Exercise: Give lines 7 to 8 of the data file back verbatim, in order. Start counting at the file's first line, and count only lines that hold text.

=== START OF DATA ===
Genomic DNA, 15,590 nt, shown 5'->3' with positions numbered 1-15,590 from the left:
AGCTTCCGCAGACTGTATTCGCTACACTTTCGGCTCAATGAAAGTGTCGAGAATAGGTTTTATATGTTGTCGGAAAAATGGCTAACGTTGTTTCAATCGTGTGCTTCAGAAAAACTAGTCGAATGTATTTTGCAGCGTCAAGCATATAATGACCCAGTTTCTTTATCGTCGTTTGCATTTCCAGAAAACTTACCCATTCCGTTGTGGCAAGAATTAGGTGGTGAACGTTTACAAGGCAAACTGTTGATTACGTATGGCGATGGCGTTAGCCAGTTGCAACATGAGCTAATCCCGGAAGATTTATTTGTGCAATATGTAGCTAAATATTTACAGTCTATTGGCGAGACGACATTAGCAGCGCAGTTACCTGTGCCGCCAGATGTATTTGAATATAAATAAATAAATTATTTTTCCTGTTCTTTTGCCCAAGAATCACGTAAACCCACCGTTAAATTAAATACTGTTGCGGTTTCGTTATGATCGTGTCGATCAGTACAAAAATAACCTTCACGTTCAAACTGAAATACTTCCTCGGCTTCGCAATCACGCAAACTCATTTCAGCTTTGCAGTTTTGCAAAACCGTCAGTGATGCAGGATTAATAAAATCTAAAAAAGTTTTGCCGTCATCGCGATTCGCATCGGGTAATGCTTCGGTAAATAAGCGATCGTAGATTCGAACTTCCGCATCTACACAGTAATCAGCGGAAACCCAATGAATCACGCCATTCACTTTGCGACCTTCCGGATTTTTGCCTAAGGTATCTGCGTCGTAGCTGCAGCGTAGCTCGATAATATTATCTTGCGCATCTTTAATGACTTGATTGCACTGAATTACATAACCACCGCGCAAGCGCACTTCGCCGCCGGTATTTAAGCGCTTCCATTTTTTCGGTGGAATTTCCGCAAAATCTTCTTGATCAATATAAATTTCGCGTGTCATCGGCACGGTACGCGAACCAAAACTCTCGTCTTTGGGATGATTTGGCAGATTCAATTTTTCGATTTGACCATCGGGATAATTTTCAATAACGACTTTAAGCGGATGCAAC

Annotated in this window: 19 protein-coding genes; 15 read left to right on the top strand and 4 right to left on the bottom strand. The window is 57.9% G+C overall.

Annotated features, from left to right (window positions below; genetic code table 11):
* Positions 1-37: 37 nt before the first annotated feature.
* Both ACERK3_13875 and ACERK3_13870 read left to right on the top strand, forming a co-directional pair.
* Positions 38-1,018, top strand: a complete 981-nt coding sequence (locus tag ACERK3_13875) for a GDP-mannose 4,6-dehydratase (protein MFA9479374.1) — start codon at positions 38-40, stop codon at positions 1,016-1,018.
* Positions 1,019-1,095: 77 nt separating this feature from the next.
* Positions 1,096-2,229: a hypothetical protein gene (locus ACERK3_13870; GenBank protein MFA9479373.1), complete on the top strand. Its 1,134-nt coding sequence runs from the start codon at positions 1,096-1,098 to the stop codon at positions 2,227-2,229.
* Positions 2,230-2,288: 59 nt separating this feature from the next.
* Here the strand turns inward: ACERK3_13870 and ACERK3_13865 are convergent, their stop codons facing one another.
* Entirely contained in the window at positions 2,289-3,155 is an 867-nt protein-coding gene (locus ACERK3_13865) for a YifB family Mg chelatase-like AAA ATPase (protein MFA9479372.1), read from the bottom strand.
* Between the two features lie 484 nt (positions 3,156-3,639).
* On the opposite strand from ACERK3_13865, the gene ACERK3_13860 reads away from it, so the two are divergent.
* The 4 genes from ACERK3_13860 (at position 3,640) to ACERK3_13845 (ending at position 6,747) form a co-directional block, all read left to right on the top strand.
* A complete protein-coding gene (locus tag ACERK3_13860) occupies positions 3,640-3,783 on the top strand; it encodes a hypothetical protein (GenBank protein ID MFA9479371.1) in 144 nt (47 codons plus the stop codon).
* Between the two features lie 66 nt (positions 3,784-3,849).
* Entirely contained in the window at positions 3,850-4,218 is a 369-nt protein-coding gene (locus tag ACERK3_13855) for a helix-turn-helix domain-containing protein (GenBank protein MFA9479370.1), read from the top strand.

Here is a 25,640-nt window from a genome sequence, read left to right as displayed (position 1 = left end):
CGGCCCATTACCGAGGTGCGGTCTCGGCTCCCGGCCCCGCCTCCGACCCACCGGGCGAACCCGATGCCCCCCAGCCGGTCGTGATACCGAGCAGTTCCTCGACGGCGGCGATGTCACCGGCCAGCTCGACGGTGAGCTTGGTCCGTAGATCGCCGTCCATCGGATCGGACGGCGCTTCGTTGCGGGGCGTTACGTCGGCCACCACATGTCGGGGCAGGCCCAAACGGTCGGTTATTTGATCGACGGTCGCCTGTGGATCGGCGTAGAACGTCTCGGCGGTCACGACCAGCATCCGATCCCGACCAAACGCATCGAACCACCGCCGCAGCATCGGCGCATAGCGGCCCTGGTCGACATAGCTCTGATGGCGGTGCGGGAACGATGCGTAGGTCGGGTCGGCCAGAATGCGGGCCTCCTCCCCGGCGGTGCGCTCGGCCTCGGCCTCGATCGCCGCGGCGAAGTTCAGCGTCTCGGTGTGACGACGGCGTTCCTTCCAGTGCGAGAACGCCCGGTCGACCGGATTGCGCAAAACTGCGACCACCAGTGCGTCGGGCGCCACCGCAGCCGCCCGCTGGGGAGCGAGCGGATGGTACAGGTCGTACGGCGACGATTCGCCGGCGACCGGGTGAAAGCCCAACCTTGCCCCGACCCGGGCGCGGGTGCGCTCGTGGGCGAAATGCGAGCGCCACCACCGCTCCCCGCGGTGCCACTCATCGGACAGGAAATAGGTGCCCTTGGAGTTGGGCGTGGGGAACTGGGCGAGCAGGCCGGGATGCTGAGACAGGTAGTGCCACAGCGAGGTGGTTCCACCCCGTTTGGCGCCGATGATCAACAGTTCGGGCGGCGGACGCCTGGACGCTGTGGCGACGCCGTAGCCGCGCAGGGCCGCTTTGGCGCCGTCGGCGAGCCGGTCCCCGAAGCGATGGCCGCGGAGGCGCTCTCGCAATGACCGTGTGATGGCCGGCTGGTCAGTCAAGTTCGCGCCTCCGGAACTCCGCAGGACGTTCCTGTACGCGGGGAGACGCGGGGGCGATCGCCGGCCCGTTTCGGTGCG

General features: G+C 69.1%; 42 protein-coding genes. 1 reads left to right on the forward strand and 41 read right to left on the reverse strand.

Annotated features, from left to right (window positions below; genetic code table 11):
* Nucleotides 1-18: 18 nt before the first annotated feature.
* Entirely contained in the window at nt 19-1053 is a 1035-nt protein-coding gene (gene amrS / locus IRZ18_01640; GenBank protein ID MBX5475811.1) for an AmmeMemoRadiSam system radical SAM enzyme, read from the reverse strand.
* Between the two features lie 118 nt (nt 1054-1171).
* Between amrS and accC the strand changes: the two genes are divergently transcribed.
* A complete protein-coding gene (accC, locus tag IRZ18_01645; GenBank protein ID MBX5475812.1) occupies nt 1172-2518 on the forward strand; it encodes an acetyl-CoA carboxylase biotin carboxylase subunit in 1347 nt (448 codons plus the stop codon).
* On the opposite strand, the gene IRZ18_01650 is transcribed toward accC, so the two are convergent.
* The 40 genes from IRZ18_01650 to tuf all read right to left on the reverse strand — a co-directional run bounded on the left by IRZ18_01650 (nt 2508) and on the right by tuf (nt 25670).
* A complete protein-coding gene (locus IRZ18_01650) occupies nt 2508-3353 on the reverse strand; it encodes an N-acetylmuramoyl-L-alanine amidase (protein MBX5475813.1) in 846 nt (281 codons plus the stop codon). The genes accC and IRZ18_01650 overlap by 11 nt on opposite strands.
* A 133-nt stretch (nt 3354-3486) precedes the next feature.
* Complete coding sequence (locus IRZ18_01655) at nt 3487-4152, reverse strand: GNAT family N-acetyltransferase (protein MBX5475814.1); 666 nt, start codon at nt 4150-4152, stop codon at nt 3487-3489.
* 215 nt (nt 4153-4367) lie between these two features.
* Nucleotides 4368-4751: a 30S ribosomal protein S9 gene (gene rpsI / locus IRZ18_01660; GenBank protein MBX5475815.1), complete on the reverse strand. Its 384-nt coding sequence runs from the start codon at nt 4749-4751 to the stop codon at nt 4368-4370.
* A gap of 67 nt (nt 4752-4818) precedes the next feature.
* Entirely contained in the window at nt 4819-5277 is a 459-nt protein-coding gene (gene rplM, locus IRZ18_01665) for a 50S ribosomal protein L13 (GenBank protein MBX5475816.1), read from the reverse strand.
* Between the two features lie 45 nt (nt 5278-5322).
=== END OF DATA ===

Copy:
* Positions 38-1,018, top strand: a complete 981-nt coding sequence (locus tag ACERK3_13875) for a GDP-mannose 4,6-dehydratase (protein MFA9479374.1) — start codon at positions 38-40, stop codon at positions 1,016-1,018.
* Positions 1,019-1,095: 77 nt separating this feature from the next.